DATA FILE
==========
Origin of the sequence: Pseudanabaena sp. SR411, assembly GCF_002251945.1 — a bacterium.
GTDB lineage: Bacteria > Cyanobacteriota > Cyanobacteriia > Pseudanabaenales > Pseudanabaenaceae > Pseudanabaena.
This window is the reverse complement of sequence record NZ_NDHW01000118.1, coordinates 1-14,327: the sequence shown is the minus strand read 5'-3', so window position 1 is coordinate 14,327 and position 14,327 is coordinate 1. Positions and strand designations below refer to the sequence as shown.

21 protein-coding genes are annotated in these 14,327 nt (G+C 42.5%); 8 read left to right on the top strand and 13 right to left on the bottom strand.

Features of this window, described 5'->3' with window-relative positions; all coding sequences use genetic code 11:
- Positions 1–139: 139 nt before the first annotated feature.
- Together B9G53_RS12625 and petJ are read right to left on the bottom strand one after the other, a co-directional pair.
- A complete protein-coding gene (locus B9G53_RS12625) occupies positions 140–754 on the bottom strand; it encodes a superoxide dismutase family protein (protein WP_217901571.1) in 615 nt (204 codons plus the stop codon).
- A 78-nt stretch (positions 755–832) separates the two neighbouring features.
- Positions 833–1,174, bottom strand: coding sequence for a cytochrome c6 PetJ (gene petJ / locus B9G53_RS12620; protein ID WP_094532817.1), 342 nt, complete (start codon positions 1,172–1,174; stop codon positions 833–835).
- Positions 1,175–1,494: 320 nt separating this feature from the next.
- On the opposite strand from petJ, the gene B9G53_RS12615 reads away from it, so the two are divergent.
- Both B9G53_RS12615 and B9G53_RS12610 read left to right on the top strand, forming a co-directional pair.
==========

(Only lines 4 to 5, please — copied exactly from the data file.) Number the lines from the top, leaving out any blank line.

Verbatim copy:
21 protein-coding genes are annotated in these 14,327 nt (G+C 42.5%); 8 read left to right on the top strand and 13 right to left on the bottom strand.

Features of this window, described 5'->3' with window-relative positions; all coding sequences use genetic code 11: